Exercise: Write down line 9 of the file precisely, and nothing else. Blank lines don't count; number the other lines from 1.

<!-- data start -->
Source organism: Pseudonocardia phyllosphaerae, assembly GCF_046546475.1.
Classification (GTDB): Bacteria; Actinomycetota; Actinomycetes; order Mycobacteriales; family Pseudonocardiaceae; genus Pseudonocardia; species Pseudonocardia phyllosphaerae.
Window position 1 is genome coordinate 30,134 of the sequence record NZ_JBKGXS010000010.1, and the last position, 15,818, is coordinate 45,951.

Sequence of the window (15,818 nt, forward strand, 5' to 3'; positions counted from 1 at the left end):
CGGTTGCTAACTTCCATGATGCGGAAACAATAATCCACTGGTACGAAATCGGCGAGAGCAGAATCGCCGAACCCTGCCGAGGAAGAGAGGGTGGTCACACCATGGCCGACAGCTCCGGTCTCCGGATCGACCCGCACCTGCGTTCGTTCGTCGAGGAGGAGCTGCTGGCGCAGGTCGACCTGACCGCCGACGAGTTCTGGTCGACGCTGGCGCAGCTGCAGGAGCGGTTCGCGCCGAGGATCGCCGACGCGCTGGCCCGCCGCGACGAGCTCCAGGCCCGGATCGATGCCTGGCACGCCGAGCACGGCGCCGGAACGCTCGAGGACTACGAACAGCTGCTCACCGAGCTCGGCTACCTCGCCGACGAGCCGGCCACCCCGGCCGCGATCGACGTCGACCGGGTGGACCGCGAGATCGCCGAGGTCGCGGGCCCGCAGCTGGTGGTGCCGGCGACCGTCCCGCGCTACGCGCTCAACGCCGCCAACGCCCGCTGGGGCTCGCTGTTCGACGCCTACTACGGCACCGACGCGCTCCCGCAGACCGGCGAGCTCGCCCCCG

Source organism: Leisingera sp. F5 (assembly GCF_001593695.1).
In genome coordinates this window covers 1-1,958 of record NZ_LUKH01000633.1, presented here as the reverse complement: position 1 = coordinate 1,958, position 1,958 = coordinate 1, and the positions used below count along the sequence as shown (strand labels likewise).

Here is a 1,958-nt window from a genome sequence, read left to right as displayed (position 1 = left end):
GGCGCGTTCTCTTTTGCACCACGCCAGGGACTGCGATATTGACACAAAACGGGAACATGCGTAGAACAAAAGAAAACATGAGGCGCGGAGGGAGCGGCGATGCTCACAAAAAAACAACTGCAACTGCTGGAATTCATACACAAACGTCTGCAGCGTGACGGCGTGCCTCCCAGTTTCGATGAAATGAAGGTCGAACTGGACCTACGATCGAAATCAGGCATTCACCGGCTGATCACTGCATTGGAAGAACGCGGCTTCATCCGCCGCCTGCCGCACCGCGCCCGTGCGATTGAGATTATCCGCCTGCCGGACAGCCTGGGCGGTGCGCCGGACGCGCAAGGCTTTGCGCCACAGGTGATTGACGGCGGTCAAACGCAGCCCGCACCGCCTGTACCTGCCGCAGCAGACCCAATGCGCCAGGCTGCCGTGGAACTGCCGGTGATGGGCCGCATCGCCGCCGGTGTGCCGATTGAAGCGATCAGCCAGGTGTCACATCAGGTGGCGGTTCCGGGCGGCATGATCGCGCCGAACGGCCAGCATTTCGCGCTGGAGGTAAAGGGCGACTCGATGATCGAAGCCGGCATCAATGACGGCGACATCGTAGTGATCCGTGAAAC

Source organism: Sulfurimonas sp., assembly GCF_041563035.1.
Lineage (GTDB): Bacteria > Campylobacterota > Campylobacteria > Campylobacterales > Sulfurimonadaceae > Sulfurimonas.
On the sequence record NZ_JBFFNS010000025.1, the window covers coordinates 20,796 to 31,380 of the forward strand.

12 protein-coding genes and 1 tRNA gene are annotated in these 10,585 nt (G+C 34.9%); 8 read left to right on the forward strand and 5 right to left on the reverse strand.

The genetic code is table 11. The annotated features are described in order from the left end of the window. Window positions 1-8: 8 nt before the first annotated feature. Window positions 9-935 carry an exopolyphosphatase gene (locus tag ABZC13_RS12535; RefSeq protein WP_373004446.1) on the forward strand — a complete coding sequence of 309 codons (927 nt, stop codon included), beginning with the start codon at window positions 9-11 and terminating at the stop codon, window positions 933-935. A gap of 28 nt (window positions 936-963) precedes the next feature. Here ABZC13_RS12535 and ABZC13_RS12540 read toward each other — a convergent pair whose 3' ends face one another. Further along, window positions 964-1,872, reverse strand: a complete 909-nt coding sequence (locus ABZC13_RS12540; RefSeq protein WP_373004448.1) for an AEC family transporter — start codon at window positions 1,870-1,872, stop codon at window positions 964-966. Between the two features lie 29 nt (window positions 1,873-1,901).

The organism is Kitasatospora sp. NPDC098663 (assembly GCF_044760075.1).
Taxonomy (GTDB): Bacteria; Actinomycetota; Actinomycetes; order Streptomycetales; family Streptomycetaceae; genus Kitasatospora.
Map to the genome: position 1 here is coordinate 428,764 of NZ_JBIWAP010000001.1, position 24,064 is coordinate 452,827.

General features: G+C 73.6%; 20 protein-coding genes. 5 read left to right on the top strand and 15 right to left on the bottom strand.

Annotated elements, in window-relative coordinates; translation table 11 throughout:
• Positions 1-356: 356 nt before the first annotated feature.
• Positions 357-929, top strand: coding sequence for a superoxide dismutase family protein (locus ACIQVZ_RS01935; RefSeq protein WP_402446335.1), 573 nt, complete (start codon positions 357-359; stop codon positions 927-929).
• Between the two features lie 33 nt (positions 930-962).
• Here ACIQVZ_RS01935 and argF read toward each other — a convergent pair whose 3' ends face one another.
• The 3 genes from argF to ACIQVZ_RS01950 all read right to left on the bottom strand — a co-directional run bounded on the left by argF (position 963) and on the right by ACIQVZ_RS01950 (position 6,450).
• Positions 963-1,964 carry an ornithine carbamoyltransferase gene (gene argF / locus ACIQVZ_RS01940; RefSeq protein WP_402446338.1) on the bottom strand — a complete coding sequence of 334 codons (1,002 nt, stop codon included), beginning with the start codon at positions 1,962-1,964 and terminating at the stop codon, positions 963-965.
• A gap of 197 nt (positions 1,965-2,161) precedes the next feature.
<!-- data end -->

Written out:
GGCGCGTTCTCTTTTGCACCACGCCAGGGACTGCGATATTGACACAAAACGGGAACATGCGTAGAACAAAAGAAAACATGAGGCGCGGAGGGAGCGGCGATGCTCACAAAAAAACAACTGCAACTGCTGGAATTCATACACAAACGTCTGCAGCGTGACGGCGTGCCTCCCAGTTTCGATGAAATGAAGGTCGAACTGGACCTACGATCGAAATCAGGCATTCACCGGCTGATCACTGCATTGGAAGAACGCGGCTTCATCCGCCGCCTGCCGCACCGCGCCCGTGCGATTGAGATTATCCGCCTGCCGGACAGCCTGGGCGGTGCGCCGGACGCGCAAGGCTTTGCGCCACAGGTGATTGACGGCGGTCAAACGCAGCCCGCACCGCCTGTACCTGCCGCAGCAGACCCAATGCGCCAGGCTGCCGTGGAACTGCCGGTGATGGGCCGCATCGCCGCCGGTGTGCCGATTGAAGCGATCAGCCAGGTGTCACATCAGGTGGCGGTTCCGGGCGGCATGATCGCGCCGAACGGCCAGCATTTCGCGCTGGAGGTAAAGGGCGACTCGATGATCGAAGCCGGCATCAATGACGGCGACATCGTAGTGATCCGTGAAAC